Seven firefighters are in the hospital after a wall collapsed onto them while they put out a massive blaze at a warehouse in Bangkok last night.

At 9.30 pm yesterday, Bang Kho Laem Police Station officers reported that a fire had engulfed a warehouse on Rat Burana Soi 15 in the Bang Pakok subdistrict of Bangkok.

Firefighters rushed to the scene and started to extinguish the blaze, which covered 8,000 square metres of land. Firefighters reported hearing intermittent explosions inside the building, made out of cement with a large iron door at the entrance.

While firefighters sprayed water onto the flames, the back wall of the warehouse collapsed, falling on top of seven firefighters. All seven firefighters were severely injured and taken to hospital. No deaths have been reported.

It took two hours to get the fire under control.

The superintendent of Bang Kho Laem Police Station said that products for online shopping platforms – such as face masks and clothes – are mass-produced at the warehouse, acting as the perfect fuel for the fire. The total damages have not yet been calculated.

Today, authorities will inspect the warehouse again to look for the exact cause of the fire.



Bangkok’s heaviest rains in over two decades are pushing its canals to the brink. Governor Chadchart Sittipunt said Bang Khen district had reported 170millimetres of rain since Tuesday, which has been the highest in 20 years.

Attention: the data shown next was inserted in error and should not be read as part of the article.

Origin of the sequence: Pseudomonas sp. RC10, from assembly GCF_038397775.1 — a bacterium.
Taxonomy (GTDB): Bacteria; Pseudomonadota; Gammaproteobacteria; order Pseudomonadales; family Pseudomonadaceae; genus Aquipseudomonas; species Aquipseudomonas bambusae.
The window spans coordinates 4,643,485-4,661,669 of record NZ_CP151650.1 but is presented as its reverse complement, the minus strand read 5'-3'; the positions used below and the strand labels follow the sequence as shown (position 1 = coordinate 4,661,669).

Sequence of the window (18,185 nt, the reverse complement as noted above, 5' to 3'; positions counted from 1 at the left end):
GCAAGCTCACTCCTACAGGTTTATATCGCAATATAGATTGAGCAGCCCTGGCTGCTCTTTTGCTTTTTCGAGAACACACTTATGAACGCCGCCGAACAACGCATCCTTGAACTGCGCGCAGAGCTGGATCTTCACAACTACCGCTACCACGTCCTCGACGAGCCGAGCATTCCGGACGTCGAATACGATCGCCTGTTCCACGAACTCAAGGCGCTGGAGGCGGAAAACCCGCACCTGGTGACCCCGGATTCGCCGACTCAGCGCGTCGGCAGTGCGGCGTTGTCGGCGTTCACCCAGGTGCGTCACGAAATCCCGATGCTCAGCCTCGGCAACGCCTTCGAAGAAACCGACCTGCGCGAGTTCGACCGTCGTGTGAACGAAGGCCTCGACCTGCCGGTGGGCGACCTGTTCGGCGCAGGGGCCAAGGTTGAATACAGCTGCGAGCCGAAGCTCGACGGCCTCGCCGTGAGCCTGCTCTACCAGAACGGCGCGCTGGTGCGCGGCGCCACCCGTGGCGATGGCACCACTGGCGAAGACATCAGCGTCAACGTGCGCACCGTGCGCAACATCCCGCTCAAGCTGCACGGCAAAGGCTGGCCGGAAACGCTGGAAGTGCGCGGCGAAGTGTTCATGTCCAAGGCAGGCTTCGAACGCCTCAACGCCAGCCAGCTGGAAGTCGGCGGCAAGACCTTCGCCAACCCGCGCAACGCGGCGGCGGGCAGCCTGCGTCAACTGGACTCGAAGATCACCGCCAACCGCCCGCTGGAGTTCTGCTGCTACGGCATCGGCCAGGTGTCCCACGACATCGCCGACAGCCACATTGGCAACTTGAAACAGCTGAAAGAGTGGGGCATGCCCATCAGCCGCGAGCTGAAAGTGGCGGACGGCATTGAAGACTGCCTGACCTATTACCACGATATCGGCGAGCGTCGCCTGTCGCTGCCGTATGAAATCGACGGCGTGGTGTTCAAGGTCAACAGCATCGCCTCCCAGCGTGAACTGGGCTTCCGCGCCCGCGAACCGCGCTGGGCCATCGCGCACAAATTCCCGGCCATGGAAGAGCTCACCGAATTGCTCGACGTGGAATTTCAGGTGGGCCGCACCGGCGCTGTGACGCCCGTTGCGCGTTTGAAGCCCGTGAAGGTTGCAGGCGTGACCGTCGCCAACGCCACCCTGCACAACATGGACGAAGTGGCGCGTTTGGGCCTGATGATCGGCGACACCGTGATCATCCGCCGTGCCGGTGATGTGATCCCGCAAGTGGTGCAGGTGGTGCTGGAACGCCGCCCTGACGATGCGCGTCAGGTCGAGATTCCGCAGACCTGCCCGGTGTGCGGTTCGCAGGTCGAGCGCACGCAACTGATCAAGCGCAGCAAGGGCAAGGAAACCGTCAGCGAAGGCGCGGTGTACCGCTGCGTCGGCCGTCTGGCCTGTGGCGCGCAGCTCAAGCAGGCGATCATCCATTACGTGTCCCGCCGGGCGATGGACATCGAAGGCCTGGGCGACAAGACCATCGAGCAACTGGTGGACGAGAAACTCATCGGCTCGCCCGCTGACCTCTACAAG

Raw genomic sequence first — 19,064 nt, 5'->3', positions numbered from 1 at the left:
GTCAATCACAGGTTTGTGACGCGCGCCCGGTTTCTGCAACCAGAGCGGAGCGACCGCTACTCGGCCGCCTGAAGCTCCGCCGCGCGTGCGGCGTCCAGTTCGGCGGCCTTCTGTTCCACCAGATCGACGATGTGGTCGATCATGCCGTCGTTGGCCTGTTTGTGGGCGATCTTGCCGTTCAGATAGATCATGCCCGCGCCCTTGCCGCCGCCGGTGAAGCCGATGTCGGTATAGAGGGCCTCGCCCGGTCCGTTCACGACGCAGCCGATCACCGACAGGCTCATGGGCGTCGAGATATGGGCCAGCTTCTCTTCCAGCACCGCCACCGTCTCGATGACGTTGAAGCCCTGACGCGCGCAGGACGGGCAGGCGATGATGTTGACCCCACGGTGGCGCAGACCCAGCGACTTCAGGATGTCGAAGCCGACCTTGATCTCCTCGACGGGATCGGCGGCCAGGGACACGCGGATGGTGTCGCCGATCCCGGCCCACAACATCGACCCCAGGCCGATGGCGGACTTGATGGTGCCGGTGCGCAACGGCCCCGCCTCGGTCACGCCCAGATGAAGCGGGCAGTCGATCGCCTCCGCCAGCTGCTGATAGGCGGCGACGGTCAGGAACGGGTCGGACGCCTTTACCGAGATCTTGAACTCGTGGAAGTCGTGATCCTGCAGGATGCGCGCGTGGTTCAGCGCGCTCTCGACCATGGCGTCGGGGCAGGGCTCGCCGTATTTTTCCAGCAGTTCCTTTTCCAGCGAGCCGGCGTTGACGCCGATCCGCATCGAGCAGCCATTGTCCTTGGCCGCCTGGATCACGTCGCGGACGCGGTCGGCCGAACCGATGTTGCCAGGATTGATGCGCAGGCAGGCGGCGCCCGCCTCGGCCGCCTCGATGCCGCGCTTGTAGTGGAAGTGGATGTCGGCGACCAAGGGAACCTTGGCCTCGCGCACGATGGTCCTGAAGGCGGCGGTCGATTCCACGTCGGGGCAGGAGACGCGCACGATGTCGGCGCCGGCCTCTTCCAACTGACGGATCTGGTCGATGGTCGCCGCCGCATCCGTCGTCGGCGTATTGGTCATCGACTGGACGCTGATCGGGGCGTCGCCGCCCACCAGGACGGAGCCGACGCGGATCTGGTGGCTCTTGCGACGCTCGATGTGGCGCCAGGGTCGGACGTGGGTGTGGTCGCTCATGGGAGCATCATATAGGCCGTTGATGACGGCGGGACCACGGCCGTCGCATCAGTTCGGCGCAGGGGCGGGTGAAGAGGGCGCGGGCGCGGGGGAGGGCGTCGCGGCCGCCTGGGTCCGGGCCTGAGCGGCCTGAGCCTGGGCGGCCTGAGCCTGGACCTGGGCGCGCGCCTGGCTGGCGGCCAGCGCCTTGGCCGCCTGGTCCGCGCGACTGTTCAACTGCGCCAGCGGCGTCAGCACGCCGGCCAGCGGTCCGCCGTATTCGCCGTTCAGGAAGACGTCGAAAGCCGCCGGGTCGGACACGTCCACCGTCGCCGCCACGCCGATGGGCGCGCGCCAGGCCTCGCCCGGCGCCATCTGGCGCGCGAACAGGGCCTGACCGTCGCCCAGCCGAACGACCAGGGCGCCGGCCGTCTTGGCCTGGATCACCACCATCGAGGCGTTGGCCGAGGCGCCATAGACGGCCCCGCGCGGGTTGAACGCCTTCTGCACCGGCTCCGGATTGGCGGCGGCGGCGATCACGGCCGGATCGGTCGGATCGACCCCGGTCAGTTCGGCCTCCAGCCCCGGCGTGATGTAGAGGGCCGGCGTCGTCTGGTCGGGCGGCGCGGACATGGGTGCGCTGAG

Klong Lat Phrao and Kong Prem Prachakon canals have seen water levels rising to the point of causing massive flooding. In addition, the Bang Khen roundabout and areas surrounding the new electric train route tracks have all flooded. The governor has attributed some flooding to the new ways as drainage has slowed.

He says the government is doing its best to drain the flood waters off the roads, but the water levels at the canals have made it difficult. Chardchart is urging motorists to plan trips around the weather, as he says poor planning has caused many motorists to get stuck in flooded areas.

The governor has advised Bang Khen, Lat Phrao, Don Muang, and Chatuchak residents to stay alert as more heavy rain is expected.

Heavy rainfall and flash flooding will continue until tomorrow all over Thailand.